When participating in DomeCTF I started off with Congo. The title said “The Matrix”, well as a kid I have enjoyed the movie and now I got a chance to enjoy the challenge. Purely going by its name, it became my first choice.
The link pointed to https://matrix.domectf.in
Seeing a website, I statred off with a two pronged approach.
Recon the website and recon the Server.
- Today a lot of sites hide themselves behind Cloudflare, pinging the webserver confirmed that this also was protected by cloudflare, hmmm that could be difficult. There was no point in running nmap on a cloudflare IP, since it is shared. That wont lead us anywhere.
- Then I did a TXT record search to look for any leaks there
- So basically this has to be a web challenge, OK then moving forward with the recon, I fired up two of my favorite programs, dirb and nikto. They come pre installed on any Kali distribution and have been great. Some would say that there are better programs out there than dirb, but when going against cloudflare, others tend to be blocked sooner. So dirb.
- Meanwhile, it was important to look at the links on the site itself, we have https://matrix.domectf.in/register.php on the main page, lets have a look at it too
- I tried looking at the JS on the site, but all things on the site were server side, no fun there.
The Backup Zip
- Let us look at the backup file we found on the site.
- Providing the source code, means we need to find a way to bypass the login seeing at the source. Al right, lets get to it
- So if we supply the correct username and password, we would get the flag.
- Further lets inspect the other files in the backup Zip
- The functions.php defines the various functions that are being used in both index.php and register.php
- The important part lies in the lines 43 + if a user registration is successful, we will see the username and the password. Lets inspect functions.php to understand the registration function return codes and other functionality.
- At the first glace itself, there seems something out of place in the registration function. The program converts the username to MD5 and the password to base64 then saves it to pws.dat. We only received a copy of the users.dat, which is enough for us as of now.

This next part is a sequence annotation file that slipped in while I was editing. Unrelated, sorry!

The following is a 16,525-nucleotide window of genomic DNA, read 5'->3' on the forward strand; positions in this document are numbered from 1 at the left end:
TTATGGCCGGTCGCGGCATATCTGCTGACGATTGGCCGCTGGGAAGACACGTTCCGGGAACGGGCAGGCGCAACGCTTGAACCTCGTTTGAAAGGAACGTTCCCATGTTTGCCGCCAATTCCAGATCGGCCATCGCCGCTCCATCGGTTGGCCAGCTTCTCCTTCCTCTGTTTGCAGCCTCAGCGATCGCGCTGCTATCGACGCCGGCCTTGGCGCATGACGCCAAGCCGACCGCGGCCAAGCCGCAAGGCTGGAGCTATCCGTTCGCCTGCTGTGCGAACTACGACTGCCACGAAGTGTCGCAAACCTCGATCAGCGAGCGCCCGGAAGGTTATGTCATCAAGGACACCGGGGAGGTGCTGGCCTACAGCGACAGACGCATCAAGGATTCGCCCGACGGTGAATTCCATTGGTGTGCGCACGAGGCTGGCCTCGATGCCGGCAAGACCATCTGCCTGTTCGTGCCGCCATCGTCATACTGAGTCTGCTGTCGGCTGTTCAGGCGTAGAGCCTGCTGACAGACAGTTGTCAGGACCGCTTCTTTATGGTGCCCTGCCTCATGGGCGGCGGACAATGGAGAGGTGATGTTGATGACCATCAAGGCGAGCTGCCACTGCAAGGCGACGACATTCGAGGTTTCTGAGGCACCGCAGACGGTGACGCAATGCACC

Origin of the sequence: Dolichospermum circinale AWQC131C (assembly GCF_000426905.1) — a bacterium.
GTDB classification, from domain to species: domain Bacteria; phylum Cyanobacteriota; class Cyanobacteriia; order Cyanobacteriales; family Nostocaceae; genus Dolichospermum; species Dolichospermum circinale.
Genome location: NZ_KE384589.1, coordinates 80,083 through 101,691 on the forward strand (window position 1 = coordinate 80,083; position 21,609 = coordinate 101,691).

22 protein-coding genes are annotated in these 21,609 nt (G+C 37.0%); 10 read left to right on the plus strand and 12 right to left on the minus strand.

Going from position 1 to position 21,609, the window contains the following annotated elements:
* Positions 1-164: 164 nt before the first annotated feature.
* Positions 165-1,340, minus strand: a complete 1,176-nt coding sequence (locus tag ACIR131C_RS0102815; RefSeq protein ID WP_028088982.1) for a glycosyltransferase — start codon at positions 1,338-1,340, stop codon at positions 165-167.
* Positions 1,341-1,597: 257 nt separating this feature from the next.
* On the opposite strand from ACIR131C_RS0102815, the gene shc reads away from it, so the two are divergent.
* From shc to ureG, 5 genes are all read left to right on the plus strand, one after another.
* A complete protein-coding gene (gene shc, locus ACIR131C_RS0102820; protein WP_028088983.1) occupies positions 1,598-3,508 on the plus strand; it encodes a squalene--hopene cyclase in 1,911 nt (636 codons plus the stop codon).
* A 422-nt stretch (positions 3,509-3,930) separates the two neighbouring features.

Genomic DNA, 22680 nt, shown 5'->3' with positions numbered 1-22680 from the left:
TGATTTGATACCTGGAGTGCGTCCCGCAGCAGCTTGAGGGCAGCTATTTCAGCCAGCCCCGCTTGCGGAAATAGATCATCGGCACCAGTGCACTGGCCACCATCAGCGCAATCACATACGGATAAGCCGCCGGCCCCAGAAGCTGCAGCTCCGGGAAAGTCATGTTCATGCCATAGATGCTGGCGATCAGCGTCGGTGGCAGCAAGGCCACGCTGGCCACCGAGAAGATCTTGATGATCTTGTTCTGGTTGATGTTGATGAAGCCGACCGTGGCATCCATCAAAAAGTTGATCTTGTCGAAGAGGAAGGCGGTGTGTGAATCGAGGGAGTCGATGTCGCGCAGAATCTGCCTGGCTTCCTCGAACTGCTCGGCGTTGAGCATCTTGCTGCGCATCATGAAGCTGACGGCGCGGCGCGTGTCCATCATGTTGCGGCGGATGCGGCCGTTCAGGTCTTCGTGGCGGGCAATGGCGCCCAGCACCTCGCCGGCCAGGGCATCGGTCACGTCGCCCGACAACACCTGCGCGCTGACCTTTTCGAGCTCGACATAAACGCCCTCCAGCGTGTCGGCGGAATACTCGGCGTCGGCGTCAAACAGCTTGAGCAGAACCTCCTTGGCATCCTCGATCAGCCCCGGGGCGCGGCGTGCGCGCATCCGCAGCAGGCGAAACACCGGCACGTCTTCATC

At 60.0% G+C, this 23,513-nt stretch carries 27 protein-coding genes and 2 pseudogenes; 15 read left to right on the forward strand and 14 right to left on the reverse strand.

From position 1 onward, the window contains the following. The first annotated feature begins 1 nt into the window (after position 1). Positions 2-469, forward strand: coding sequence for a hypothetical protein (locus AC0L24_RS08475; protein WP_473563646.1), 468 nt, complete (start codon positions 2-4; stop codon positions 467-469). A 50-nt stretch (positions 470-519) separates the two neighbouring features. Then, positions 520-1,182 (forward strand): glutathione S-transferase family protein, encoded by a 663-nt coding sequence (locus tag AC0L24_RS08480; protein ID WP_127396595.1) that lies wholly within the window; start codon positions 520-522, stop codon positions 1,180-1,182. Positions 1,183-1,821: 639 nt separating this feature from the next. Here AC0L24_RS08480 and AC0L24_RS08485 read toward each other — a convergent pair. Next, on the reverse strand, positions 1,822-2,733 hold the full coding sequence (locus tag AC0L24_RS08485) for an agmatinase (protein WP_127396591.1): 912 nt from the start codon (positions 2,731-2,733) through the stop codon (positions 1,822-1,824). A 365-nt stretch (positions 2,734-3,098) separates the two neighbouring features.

- users.dat contains a comma separated list. The first column being base64 encoded username, second column is base64 encoded email address and the last column is a boolean value 1/0 which tells if the user has been validated or not.
- If we had both users.dat and pws.dat, we would convert the base64 encoded usernames to clear, calculate the md5 hash to find a match in the pws.dat, convert the corresponding base64 encoded password and login using that. But alas a life of a hacker was so simple.
PHP Type Juggling
- PHP supports type juggling and there lies the vulnerability.
- A string which would look like a number would result in a True when checked using a == operator.
- It happens to be true for us also. So let us calculate the MD5 hashes of retrieved user names.
- Quick Python time
- We convert the usernames to their corresponding md5 hashes and check if any starts with 0e, since 0 to any power would always remain a 0
- We create a generate.py that looks for a hash that will generate a try juggled string. We will test upto 10 char string, beyond it, not feasible.
- The program continued to run, meanwhile, I searched on google for magic hashes and md5(240610708) => 0e462097431906509019562988736854, which is a number https://www.whitehatsec.com/blog/magic-hashes/
- We will try to create a user with a username 240610708 and a random password and try to obtain the password for user byGcY
Let’s Test if we were correct